This book’s appeal lies in the fact that the title tells a lie.
A little sharp-nosed man with small, protruding ears, who wears a bow tie and carries a lantern, gives readers warnings against reading this book; it’s “boring,” he says. Accordingly, the story opens with only a white speech bubble on a black page with red undertones. However, once the narrator realizes readers will stick around, both the illustrations and the story get more interesting. As a teddy bear sneaks up behind, the narrator begins to find circus- and band-related objects strewn all over the place (a clown’s shoe, a trumpet, a baton…). At the story’s climax, a fold-out page shows exactly to whom the objects belong, celebrates the zany expansiveness of the entertainment, and gives young readers plenty of details to enjoy. The book’s retro look, matte finish, elongated format, and delightful speech bubbles make it a somewhat unusual find. And now that Ringling Brothers will no longer be visiting a town near you, this may be one of the few ways kids will get to experience circus fun.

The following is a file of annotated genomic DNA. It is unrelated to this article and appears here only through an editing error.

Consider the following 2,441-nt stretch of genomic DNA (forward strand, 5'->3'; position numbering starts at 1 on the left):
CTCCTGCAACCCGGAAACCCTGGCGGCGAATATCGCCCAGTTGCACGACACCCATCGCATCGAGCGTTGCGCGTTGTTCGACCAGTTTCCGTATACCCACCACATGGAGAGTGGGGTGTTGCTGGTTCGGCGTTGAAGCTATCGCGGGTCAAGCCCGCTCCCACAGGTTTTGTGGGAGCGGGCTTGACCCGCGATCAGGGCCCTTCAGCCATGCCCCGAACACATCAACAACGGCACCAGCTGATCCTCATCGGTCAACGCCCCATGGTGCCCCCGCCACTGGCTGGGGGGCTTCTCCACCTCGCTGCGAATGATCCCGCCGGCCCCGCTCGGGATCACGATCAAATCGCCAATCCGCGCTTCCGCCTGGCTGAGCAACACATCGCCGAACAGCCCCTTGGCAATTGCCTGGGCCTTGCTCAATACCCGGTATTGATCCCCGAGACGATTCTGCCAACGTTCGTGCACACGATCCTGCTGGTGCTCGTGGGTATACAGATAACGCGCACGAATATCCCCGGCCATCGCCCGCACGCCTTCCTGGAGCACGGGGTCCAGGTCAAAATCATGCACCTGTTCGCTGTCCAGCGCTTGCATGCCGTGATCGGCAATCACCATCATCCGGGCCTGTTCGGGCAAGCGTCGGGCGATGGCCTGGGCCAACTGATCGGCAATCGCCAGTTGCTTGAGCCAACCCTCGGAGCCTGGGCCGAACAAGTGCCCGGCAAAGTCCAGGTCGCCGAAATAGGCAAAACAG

A lively tale in which observant readers will discover—long before the narrator does—that in fact much more than nothing happens in this book. (Picture book. 4-8)